Thanks for the tips and replie, think your right in running the tank and working out what works best, thanks againHi @Kingyfish1. I'm by no means an expert, but I'd say 8 hours is about typical.
If you have the option to adjust the lighting intensity it may help to start slightly weak and increase the intensity over time. If you see a bloom, reduce it back.
Other factors to take into consideration when it comes to algae are the amount of nutrients in the water column. If there is an absolute abundance, again, algae may thrive. Plants can limit this by soaking up said nutrients, and floating plants may be a good way to also suck these up along with affecting light penetration so could be a way of adjusting intensity if your light is not dimmable. Regular water changes also help dilute these nutrients.
Best way though is to set it all up and let it run, then combat the situational issues you face and learn from them.
This place is also a great resource for input and feedback based on what you experience with your aquarium. Perhaps not the most prompt but a good resource nonetheless.
Thanks for your adviceBy no means an expert on this but it seems to be around 6 hours to start and increase as planys grow to around 8 But this is no means set in stone l think l am right in saying experts @Christel and @Darrell (dw) use a longer photoperiod as you would find in the wild. Interesting to a answer to a algae question by Ceg another expert it wont solve problems like algae and plant deficiencys etc by a shorter photo period if the light is too powerful or not powerful enough in the first place. A reduced photoperiod wont help. Floating plants will help with a too powerful light OC. Hope making sense here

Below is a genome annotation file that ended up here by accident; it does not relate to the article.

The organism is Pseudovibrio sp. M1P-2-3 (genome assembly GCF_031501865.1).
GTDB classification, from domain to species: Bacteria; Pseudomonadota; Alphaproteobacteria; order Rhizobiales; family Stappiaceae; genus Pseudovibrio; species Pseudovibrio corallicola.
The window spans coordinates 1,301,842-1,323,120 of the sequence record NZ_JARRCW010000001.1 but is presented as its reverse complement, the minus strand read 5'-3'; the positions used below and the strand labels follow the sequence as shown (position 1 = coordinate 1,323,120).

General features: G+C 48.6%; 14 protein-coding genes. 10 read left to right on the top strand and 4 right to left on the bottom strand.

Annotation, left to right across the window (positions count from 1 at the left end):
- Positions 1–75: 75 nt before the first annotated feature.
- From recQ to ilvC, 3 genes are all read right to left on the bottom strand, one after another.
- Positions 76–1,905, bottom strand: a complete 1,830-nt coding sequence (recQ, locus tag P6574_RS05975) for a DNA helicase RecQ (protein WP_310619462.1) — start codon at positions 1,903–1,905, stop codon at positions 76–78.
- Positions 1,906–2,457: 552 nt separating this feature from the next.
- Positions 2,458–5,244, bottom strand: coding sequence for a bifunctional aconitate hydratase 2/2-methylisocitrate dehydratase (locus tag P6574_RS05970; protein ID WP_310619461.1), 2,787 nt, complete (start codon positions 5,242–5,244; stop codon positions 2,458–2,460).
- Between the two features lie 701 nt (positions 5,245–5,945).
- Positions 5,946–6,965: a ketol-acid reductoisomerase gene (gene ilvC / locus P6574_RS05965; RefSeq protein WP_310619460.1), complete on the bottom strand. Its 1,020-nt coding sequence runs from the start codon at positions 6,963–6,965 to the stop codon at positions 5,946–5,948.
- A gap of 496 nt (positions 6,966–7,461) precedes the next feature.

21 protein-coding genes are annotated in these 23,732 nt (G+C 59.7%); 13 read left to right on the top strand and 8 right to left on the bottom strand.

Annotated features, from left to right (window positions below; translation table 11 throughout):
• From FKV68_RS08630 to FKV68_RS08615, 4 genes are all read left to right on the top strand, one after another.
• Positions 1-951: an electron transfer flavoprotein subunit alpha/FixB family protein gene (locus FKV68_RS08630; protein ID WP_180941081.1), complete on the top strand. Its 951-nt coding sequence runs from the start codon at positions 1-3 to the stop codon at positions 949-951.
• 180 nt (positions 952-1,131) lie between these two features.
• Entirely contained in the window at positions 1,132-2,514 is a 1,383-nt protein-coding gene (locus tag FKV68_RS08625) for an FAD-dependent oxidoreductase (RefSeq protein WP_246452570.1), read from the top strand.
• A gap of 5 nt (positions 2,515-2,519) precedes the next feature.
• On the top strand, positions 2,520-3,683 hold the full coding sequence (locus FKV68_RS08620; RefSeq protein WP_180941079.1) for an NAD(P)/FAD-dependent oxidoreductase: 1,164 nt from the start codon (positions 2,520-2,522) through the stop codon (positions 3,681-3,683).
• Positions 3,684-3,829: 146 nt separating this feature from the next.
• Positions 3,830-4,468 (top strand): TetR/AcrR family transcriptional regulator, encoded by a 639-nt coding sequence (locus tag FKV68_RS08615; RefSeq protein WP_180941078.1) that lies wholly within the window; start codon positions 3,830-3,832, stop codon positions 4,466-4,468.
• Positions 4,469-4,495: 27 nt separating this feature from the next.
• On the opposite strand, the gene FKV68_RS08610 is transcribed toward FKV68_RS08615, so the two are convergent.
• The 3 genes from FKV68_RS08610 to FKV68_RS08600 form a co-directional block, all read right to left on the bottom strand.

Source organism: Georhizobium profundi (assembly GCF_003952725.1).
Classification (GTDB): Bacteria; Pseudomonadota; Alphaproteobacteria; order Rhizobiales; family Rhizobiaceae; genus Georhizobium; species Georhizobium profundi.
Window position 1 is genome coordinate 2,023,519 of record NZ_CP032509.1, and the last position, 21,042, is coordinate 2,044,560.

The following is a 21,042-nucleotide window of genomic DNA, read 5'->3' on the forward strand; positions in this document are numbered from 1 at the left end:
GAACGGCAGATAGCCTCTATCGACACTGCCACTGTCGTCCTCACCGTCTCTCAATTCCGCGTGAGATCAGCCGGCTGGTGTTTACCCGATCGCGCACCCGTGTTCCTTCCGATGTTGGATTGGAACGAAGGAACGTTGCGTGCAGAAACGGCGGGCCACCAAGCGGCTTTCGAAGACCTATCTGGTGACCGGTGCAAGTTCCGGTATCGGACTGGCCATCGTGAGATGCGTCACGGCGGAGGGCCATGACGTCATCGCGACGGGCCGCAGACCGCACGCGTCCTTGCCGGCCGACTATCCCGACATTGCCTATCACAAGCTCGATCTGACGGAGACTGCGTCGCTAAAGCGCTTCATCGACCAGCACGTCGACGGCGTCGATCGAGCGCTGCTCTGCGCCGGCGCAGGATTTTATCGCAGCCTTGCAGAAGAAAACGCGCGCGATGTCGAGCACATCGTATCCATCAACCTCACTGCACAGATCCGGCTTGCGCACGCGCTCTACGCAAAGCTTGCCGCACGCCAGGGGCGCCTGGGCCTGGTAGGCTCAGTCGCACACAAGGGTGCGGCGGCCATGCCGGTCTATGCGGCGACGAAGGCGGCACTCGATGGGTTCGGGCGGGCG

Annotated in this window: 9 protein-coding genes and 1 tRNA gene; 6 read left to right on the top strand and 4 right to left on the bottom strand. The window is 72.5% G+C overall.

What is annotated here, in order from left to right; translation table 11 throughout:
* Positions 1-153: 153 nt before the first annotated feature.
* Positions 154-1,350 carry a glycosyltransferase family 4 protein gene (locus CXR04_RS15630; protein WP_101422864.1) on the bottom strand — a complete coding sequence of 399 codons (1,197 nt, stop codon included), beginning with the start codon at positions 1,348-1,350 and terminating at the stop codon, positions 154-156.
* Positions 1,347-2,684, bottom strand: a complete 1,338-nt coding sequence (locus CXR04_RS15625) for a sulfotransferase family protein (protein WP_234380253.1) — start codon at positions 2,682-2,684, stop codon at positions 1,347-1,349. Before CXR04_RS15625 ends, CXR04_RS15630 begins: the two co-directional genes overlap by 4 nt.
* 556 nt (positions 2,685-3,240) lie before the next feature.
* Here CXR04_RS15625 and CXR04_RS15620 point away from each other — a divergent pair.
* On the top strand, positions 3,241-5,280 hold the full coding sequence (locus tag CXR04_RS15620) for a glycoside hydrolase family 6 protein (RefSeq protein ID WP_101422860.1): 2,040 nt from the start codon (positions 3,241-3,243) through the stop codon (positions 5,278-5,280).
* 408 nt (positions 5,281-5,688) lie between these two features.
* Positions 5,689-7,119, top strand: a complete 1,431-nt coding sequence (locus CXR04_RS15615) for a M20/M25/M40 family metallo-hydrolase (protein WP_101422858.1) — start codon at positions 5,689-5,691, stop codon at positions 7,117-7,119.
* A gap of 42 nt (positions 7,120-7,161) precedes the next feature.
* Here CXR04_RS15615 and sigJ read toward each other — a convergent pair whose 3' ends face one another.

Think my co2 was low and I had low nutritants, I plarnted fast growing stem plants and some have black spots on the leaves, which I think is from low nutritants, but not sure about this, just trying to figure it all out and dial the tank in, don't help being a beginner.Hi, I think the answers above of 6-8 hrs are about right especially at start up.
The reason for posting was regards algae.
From personal experience, and doing lots of reading I think light intensity seems to be the major player in most set ups, as opposed to duration, that end up with algae outbreaks, fluctuating co2 levels/low co2 levels and insufficient nutrient levels all seem to be repeatedly mentioned. Getting a good plant mass from the get go certainly seems helpful as well.
I don't know if you have the ability to reduce you're light intensity but if you have it might be worth doing, especially if you see any signs of algae appearing.
Hi @John qI think light intensity seems to be the major player in most set ups, as opposed to duration...
I have found 6 hours of lighting works well for me and my tanks. I say "me" because (1) I schedule the photoperiod around the time I am most likely to enjoy an hour or 2 viewing the tank from my sofa 1530-2130How long do most people run there lights for without having problems with alge, I have 27 Watts led light over an (LxWxH): 77.5 x 36 x 53cm (Volume 118 Litres) tank. I was thinking 8-9 hours but don't know for sure.
I do and for the same reason as @Christel, in nature many of our plants get <"approx. 12 hours of incredibly bright tropical sunlight">.........and @Darrell (dw) use a longer photoperiod
The Soil Substrate Planted Tank - a How to Guide...
Lighting duration depends largely on which source and intensity of aquarium lighting you chose. There are no hard and fast rules and a bit of experimentation is needed to get the optimum combination. This is important since in a soil substrate tank, without CO2 injection and nutrient dosing, lighting is usually the only parameter that you can vary to achieve a balanced system; but around 6 - 8 hours is the often quoted standard. In a newly set up tank it’s best to start with a photoperiod of just 6 hours to avoid algal outbreaks. Once the plants are grown in, and the tank becomes biologically stable, the photoperiod can be gradually increased if necessary.